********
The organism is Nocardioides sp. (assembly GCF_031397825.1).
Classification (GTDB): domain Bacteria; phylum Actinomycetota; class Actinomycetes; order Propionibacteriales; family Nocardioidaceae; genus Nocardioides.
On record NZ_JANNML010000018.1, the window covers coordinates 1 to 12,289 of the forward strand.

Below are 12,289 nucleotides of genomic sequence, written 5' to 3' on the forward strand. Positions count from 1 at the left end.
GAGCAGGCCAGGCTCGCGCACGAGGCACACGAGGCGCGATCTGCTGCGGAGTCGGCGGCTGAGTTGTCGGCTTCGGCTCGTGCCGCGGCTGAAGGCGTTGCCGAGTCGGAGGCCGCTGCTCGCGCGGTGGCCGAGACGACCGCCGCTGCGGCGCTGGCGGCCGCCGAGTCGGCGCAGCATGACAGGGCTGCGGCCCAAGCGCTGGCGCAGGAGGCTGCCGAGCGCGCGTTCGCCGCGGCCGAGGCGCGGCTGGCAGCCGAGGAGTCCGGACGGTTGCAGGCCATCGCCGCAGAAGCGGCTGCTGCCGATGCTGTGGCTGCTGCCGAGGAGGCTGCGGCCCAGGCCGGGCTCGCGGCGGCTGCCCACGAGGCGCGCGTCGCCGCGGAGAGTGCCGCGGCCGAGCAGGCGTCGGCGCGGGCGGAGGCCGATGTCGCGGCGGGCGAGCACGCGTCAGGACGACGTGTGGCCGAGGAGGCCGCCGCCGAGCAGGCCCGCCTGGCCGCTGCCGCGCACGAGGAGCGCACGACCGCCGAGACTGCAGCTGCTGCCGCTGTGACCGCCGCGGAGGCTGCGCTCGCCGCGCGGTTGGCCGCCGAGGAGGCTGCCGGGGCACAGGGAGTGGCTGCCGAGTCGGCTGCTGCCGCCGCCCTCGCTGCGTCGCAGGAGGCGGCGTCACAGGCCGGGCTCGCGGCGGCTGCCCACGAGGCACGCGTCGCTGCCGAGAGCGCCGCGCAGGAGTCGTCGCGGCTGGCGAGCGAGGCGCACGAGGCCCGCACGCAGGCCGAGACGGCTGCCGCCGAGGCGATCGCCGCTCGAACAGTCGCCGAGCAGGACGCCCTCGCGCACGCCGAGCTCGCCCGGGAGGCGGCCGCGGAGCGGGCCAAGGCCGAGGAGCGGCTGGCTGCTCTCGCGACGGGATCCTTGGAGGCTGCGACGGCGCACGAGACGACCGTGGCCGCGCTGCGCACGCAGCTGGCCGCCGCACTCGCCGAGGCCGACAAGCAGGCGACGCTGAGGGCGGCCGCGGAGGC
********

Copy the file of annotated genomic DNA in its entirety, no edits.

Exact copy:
The organism is Nocardioides sp. (assembly GCF_031397825.1).
Classification (GTDB): domain Bacteria; phylum Actinomycetota; class Actinomycetes; order Propionibacteriales; family Nocardioidaceae; genus Nocardioides.
On record NZ_JANNML010000018.1, the window covers coordinates 1 to 12,289 of the forward strand.

Below are 12,289 nucleotides of genomic sequence, written 5' to 3' on the forward strand. Positions count from 1 at the left end.
GAGCAGGCCAGGCTCGCGCACGAGGCACACGAGGCGCGATCTGCTGCGGAGTCGGCGGCTGAGTTGTCGGCTTCGGCTCGTGCCGCGGCTGAAGGCGTTGCCGAGTCGGAGGCCGCTGCTCGCGCGGTGGCCGAGACGACCGCCGCTGCGGCGCTGGCGGCCGCCGAGTCGGCGCAGCATGACAGGGCTGCGGCCCAAGCGCTGGCGCAGGAGGCTGCCGAGCGCGCGTTCGCCGCGGCCGAGGCGCGGCTGGCAGCCGAGGAGTCCGGACGGTTGCAGGCCATCGCCGCAGAAGCGGCTGCTGCCGATGCTGTGGCTGCTGCCGAGGAGGCTGCGGCCCAGGCCGGGCTCGCGGCGGCTGCCCACGAGGCGCGCGTCGCCGCGGAGAGTGCCGCGGCCGAGCAGGCGTCGGCGCGGGCGGAGGCCGATGTCGCGGCGGGCGAGCACGCGTCAGGACGACGTGTGGCCGAGGAGGCCGCCGCCGAGCAGGCCCGCCTGGCCGCTGCCGCGCACGAGGAGCGCACGACCGCCGAGACTGCAGCTGCTGCCGCTGTGACCGCCGCGGAGGCTGCGCTCGCCGCGCGGTTGGCCGCCGAGGAGGCTGCCGGGGCACAGGGAGTGGCTGCCGAGTCGGCTGCTGCCGCCGCCCTCGCTGCGTCGCAGGAGGCGGCGTCACAGGCCGGGCTCGCGGCGGCTGCCCACGAGGCACGCGTCGCTGCCGAGAGCGCCGCGCAGGAGTCGTCGCGGCTGGCGAGCGAGGCGCACGAGGCCCGCACGCAGGCCGAGACGGCTGCCGCCGAGGCGATCGCCGCTCGAACAGTCGCCGAGCAGGACGCCCTCGCGCACGCCGAGCTCGCCCGGGAGGCGGCCGCGGAGCGGGCCAAGGCCGAGGAGCGGCTGGCTGCTCTCGCGACGGGATCCTTGGAGGCTGCGACGGCGCACGAGACGACCGTGGCCGCGCTGCGCACGCAGCTGGCCGCCGCACTCGCCGAGGCCGACAAGCAGGCGACGCTGAGGGCGGCCGCGGAGGC